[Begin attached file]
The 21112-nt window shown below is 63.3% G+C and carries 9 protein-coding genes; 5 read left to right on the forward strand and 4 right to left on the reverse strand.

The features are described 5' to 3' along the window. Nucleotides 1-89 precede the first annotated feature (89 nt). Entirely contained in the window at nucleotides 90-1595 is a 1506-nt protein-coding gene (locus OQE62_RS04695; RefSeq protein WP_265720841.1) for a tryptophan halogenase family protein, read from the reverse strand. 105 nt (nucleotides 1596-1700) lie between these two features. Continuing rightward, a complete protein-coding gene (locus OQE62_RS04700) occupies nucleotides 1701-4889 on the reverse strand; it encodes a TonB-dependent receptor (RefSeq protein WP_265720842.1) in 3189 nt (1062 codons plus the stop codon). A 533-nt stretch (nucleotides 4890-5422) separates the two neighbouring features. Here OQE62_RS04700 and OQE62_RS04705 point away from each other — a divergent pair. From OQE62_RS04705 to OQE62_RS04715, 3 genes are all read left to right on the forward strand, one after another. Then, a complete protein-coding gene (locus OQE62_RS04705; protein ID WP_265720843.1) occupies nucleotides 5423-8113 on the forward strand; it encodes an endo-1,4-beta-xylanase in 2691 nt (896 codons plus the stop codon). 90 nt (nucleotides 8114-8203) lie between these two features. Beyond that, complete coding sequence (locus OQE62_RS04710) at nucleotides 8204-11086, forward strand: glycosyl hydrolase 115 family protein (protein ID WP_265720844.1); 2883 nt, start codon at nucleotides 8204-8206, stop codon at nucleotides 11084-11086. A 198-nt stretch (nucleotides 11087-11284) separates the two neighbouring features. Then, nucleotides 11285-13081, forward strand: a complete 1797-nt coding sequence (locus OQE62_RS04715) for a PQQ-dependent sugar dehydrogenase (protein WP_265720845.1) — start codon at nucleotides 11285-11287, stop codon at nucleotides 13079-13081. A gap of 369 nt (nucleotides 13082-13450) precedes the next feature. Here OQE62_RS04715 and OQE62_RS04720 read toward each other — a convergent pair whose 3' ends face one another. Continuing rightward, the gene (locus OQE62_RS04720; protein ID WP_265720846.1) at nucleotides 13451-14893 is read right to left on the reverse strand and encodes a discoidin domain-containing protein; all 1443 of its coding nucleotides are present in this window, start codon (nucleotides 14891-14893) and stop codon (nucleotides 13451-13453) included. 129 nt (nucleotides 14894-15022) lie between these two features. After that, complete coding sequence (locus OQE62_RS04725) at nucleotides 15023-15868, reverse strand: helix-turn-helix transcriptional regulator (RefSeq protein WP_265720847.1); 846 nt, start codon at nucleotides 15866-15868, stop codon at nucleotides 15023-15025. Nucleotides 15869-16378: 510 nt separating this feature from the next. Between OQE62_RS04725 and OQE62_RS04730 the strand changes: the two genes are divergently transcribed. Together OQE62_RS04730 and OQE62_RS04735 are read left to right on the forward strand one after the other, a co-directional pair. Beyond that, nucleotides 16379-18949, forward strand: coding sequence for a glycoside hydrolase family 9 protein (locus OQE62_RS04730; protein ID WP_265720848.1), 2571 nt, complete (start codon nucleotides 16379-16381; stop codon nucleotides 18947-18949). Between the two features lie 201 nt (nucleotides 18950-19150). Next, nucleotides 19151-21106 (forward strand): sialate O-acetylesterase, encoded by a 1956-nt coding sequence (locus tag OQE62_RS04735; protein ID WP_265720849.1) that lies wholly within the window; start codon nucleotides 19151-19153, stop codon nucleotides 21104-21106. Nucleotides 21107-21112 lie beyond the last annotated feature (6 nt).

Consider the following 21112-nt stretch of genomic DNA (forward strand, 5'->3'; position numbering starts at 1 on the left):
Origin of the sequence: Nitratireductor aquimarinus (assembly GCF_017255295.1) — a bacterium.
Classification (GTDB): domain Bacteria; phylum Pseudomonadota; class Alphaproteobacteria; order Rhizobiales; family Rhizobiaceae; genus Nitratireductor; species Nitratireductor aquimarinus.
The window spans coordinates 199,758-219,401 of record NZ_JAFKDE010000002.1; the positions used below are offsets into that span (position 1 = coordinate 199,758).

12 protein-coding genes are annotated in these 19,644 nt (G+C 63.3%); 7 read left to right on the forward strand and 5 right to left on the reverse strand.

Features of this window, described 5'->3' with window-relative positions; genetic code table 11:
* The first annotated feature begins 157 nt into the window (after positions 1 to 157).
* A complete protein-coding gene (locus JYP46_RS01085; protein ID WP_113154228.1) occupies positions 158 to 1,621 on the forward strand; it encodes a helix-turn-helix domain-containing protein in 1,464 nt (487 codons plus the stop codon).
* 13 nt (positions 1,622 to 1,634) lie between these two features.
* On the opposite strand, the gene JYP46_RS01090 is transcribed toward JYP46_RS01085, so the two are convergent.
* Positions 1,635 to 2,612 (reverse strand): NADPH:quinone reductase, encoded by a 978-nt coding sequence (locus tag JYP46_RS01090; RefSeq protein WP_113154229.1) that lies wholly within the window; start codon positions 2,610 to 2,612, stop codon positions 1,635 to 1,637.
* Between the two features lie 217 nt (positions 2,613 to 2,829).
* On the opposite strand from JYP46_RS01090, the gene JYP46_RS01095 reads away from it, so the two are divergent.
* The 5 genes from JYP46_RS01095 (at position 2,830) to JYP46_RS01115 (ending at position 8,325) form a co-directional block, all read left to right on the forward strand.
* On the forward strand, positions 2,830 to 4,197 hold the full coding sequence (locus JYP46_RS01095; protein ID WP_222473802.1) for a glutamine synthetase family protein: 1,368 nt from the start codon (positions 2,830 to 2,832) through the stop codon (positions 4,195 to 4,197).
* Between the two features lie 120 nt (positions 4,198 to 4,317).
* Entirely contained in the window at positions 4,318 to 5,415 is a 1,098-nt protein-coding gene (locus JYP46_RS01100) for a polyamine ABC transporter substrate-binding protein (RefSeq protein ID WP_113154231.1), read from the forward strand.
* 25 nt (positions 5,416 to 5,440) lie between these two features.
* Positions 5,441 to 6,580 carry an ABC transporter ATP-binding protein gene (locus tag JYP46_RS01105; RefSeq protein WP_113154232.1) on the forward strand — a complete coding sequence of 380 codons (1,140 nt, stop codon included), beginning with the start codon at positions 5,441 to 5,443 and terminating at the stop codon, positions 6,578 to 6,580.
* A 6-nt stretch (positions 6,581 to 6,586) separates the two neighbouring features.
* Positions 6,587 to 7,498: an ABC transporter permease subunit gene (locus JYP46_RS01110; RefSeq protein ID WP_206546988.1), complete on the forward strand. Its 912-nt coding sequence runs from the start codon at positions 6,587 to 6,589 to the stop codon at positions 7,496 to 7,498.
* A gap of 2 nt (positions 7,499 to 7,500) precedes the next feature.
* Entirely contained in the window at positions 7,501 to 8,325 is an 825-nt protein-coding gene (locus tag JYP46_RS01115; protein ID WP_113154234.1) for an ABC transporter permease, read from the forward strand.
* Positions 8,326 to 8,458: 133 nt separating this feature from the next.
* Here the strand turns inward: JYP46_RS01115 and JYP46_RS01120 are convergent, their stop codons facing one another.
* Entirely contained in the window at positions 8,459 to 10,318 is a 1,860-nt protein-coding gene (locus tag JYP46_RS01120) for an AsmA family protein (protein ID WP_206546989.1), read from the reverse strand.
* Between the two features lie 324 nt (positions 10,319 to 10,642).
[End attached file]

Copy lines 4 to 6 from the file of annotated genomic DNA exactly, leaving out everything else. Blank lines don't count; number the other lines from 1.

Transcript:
Origin of the sequence: Nitratireductor aquimarinus (assembly GCF_017255295.1) — a bacterium.
Classification (GTDB): domain Bacteria; phylum Pseudomonadota; class Alphaproteobacteria; order Rhizobiales; family Rhizobiaceae; genus Nitratireductor; species Nitratireductor aquimarinus.
The window spans coordinates 199,758-219,401 of record NZ_JAFKDE010000002.1; the positions used below are offsets into that span (position 1 = coordinate 199,758).